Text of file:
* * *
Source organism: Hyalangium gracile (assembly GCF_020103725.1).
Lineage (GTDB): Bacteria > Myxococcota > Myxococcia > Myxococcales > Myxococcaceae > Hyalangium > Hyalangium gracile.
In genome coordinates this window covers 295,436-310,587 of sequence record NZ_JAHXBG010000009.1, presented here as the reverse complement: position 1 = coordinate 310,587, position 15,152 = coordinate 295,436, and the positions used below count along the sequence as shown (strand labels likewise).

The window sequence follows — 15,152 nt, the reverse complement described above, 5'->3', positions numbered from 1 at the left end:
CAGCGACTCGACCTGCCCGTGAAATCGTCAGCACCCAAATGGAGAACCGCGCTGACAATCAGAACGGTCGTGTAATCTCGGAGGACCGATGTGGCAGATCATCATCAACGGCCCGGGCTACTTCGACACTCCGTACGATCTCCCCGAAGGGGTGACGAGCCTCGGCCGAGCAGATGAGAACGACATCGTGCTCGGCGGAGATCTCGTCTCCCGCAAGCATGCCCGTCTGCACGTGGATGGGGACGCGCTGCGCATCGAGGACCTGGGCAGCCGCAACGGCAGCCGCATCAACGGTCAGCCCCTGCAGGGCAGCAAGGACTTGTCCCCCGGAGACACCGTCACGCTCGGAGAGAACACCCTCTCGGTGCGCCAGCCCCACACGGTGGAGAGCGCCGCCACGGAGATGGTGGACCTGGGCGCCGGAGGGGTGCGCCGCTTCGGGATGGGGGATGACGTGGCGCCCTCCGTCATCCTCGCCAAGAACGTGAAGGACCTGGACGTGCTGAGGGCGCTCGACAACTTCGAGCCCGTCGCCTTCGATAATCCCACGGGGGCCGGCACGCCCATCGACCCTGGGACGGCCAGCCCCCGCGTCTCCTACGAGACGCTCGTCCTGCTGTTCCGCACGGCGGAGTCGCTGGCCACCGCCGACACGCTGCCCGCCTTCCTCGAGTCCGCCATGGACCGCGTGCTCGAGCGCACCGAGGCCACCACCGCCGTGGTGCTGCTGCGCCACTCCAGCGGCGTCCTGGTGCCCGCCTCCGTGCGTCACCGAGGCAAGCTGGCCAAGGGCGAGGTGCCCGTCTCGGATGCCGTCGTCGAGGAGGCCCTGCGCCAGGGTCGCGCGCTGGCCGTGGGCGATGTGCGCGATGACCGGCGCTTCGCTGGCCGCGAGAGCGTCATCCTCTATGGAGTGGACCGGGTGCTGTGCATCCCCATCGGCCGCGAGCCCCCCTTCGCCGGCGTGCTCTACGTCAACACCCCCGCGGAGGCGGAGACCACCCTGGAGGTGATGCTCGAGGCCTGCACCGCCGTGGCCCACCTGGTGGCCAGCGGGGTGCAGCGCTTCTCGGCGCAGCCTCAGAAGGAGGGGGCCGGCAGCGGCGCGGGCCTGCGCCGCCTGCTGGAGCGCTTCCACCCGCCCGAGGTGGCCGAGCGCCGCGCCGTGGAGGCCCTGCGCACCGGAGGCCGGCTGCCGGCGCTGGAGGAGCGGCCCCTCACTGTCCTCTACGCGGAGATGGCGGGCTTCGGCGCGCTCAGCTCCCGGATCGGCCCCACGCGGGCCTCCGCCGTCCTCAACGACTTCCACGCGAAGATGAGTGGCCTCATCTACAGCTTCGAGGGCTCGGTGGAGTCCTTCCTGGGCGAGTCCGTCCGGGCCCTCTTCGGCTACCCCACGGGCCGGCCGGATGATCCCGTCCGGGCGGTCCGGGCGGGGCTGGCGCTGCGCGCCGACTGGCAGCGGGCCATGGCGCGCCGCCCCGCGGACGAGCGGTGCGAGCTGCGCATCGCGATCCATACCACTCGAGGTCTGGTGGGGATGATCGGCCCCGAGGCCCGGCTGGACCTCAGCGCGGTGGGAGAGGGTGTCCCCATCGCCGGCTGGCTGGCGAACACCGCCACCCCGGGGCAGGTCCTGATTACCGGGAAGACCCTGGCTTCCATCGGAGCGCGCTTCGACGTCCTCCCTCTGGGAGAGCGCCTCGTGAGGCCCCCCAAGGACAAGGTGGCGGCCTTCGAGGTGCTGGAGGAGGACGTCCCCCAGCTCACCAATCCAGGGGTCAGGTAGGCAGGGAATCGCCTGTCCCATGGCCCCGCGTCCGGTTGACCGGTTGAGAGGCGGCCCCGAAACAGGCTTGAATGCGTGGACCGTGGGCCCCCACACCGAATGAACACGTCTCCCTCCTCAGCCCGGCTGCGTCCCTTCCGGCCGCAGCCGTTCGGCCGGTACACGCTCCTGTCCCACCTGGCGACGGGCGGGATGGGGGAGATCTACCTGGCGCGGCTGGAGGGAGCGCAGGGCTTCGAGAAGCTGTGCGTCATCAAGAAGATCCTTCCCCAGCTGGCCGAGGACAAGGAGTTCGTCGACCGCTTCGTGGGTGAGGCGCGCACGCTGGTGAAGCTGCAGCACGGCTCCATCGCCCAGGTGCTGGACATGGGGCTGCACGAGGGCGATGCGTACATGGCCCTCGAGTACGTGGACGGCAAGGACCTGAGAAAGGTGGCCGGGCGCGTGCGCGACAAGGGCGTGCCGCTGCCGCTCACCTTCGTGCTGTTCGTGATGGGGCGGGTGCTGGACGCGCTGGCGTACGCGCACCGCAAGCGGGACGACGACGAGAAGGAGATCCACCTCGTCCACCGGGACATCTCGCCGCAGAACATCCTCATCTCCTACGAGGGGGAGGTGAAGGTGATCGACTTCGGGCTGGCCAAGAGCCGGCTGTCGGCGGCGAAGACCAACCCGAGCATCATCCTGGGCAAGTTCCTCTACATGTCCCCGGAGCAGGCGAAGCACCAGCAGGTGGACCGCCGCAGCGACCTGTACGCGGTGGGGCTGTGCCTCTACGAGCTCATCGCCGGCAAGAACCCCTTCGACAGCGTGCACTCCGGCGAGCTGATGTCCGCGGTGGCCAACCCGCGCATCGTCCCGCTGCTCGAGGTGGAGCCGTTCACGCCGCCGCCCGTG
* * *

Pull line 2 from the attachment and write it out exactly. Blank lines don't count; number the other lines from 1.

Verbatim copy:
Lineage (GTDB): Bacteria > Myxococcota > Myxococcia > Myxococcales > Myxococcaceae > Hyalangium > Hyalangium gracile.